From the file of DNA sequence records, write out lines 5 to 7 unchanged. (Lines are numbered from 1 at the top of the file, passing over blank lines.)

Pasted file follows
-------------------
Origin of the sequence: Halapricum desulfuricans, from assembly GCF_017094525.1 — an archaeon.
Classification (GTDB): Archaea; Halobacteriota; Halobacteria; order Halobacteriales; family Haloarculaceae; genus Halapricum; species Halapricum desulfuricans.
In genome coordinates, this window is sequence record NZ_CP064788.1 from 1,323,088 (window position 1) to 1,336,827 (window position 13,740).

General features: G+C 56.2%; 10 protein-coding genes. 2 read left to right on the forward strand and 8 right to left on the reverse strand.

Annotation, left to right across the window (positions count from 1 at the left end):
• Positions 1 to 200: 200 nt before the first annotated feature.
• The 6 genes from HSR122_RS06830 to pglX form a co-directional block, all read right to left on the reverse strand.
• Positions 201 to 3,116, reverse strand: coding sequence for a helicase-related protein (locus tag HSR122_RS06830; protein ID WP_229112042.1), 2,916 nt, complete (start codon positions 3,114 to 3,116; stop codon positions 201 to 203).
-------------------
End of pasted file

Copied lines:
Annotation, left to right across the window (positions count from 1 at the left end):
• Positions 1 to 200: 200 nt before the first annotated feature.
• The 6 genes from HSR122_RS06830 to pglX form a co-directional block, all read right to left on the reverse strand.